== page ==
Wheating, Eaton electrify crowds
June 12, 2010
By Doug Binder, Special to NCAA.com
EUGENE, Ore. - Andrew Wheating earned a measure of payback against sensational freshman Robby Andrews in a stirring 800 meters final, and Ashton Eaton set a championships record on the way to his third consecutive decathlon title on Friday at the NCAA Division I Outdoor Track and Field Championships at Hayward Field.
Wheating, an Oregon senior and 2008 Olympian, defended his home turf and won the 800 for the second year in a row.
In one of the most anticipated races of the championships, Wheating executed his race plan with precision, moving to the front with 200 meters left and accelerating over the final 150 to pull away and win in 1 minute, 45.69 seconds.
Andrews, who used a devastating kick to beat Wheating at the NCAA Indoor meet and on the final leg of the 4x800 at the Penn Relays, couldn't make up the gap and was hard-pressed to grab second in 1:46.83.
"I was more nervous for this race than any in a year and a half, because I'm 0-2 against Robby," Wheating said. "He's a great competitor, a great athlete, and I knew he was coming after me."
Andrews, of Virginia, was gracious in defeat.
"Andy, he was the class of the field by far," Andrews said. "I tried to make my move with 100 to go, and he was already half way down the homestretch."
A record third-day crowd of 11,972 watched Friday's action.
Wheating's teammate, Ashton Eaton, capped his college career by becoming the first athlete to win three decathlon titles in a row at the Division I national meet.
Eaton fought through the last lap of the 1,500 meters, trying to break the collegiate record held by Trey Hardee of Texas but came short of Hardee's point total. Eaton finished with 8,457 points. Hardee's record is 8,465.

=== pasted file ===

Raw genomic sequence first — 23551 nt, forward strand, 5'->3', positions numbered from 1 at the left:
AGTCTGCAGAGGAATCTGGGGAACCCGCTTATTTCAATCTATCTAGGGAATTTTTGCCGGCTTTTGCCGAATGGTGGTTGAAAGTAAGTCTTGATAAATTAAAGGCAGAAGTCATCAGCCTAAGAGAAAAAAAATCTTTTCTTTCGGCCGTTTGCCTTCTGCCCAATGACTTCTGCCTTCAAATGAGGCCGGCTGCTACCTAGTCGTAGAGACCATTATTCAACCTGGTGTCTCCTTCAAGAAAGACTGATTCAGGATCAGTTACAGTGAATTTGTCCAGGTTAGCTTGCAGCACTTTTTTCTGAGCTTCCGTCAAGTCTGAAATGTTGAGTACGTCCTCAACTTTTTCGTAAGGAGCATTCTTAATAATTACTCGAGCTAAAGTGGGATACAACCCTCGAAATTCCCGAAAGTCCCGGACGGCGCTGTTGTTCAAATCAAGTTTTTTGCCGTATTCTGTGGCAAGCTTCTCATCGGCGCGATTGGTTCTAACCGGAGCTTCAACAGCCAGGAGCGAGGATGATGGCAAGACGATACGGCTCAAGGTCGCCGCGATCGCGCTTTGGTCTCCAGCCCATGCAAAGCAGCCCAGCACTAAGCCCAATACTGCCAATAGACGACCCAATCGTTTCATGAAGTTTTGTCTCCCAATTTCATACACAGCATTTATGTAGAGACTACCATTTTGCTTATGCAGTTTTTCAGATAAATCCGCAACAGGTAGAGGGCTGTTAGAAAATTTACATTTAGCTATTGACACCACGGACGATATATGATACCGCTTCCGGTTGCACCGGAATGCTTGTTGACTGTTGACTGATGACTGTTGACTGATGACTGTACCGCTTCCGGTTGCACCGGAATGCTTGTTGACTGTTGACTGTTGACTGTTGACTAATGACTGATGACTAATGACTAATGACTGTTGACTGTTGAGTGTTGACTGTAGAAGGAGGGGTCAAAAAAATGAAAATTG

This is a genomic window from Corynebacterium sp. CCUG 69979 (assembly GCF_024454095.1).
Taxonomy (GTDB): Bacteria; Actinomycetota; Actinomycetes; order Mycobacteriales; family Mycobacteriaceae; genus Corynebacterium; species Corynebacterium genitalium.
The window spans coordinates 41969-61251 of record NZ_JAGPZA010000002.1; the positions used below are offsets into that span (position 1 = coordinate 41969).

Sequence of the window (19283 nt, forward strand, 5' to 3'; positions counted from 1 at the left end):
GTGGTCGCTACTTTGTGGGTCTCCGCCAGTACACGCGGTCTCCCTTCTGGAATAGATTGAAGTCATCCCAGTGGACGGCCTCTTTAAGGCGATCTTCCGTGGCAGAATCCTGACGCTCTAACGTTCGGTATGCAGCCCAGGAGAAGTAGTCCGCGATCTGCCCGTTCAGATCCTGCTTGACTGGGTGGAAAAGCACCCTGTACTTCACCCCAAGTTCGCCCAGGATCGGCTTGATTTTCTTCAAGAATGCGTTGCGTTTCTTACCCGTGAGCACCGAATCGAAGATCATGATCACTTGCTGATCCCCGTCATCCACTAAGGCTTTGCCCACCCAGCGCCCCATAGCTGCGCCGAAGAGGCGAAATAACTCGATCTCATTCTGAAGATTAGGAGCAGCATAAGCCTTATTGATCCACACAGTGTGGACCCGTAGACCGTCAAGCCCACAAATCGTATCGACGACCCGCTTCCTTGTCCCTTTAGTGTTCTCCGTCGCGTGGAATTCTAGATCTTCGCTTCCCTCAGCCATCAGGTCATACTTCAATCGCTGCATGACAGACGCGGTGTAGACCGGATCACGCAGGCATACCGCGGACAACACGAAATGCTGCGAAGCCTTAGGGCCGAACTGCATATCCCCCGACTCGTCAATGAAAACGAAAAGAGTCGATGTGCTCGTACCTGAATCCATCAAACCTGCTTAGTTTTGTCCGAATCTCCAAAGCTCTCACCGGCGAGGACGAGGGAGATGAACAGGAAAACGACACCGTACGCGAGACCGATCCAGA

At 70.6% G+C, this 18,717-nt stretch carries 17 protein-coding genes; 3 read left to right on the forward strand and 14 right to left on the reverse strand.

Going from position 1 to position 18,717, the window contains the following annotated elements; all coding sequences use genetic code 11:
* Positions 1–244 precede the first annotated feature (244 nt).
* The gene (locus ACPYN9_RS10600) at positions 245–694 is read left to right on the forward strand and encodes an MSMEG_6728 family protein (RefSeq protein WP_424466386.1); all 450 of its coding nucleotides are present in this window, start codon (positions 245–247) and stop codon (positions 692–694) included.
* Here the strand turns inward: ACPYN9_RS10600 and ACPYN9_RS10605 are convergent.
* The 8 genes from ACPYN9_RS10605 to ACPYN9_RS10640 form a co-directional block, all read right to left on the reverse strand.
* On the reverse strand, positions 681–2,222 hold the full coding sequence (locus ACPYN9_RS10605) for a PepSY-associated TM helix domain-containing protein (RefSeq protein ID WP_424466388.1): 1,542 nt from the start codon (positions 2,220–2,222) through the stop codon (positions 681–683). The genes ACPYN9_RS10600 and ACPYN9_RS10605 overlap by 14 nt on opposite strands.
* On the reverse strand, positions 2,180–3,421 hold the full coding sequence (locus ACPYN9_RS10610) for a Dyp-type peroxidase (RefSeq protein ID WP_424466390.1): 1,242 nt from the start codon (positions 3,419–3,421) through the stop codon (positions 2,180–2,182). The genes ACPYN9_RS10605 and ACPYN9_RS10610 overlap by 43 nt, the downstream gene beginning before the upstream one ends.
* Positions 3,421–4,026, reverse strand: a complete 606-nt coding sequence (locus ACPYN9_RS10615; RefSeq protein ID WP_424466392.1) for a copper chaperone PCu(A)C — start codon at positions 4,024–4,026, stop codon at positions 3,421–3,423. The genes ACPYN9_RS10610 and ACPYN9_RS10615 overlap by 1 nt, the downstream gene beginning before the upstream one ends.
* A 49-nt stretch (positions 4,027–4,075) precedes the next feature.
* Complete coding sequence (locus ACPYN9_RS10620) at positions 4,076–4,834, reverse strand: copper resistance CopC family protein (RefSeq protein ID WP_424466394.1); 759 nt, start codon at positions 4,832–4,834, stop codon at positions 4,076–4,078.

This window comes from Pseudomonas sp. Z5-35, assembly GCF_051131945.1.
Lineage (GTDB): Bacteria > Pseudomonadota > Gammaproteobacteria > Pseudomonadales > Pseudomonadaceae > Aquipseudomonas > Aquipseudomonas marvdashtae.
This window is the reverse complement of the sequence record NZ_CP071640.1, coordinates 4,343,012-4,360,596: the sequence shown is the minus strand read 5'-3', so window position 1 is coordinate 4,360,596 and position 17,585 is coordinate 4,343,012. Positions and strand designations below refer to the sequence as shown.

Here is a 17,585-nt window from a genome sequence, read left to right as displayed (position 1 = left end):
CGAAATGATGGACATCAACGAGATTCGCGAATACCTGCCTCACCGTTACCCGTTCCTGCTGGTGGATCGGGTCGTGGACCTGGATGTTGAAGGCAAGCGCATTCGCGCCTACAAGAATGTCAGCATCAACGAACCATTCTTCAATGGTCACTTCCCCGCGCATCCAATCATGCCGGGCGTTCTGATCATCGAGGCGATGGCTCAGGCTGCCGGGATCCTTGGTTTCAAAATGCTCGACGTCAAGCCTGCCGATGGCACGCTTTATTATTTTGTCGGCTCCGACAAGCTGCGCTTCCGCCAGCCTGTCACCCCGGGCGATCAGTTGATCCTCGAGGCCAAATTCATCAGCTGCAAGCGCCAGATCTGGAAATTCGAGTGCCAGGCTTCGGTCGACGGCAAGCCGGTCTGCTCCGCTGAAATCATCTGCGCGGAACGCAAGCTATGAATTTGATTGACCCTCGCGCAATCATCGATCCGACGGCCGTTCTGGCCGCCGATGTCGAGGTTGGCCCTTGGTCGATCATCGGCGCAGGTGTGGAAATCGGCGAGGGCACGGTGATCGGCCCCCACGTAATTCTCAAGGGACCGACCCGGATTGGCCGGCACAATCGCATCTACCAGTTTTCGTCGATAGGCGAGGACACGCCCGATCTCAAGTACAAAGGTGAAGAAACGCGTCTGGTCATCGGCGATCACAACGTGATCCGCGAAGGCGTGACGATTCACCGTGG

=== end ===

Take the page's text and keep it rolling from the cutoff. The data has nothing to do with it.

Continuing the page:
Eaton had to settle for the NCAA meet record and school record.
"I wanted it bad, I really did," Eaton said. "I know that Trey is somewhere pumping his fist, like, 'Yes!' In the end, honestly, I gave everything I had."
Eaton and Wheating gave Oregon's team 20 points, but the Ducks stand fourth going into the final day of competition. Texas A&M (36), Florida (28) and USC (26.5) are currently the top three.
Florida's Jeff Demps won the 100 meters with a wind-aided time of 9.96 seconds. The wind was 2.5 meters per second, over the allowable for records purposes.
"It's whoever wants it more. I knew it (would be) a great race," Demps said.
Rondell Sorrillo of Kentucky was second in 10.09, followed by Luther Ambrose of Louisiana-Monroe in 10.12.
In the 400 meters, Alabama freshman Kirani James maintained his composure on the home straight and won the title in 45.05 seconds. Donald Sanford of Arizona State was second in 45.21 and Joey Hughes of USC was third in 45.23.
"It's a big win for me as a freshman." James said. "This was my first time at Hayward Field and it was incredible. The kind of respect people here have for track, I haven't seen anywhere else."
In the 400 hurdles, South Carolina's Johnny Dutch denied Washington State's Jeshua Anderson (49.31) a third championship with his victory in 48.75 seconds.
"To get second last year (to Anderson) kept me really hungry," Dutch said. "It was all about winning this year."
Said Anderson: "I came off the eighth hurdle not the way I wanted to," he said. "I am not bitter about the second place. I am blessed to be where I am at now. I don't make any excuses. I look forward to our competition in the years to come."
Matt Hughes of Louisville won the 3,000 steeplechase in 8:34.18.
"Ever since I started the steeple I've PR'd by 12 seconds every year since high school," Hughes said. "I think now that I've finally reached what I thought I could race."
In the high jump, Indiana's Derek Drouin cleared 7 feet, 5 inches to win the title over USC's Manjula Kumara Wijesekar and Paul Hamilton of Nebraska.
Walter Henning of Louisiana State, the 2009 runner-up in the hammer throw, threw 238-10 on his final throw to overtake Virginia Tech freshman Alexander Ziegler and win by 15 inches.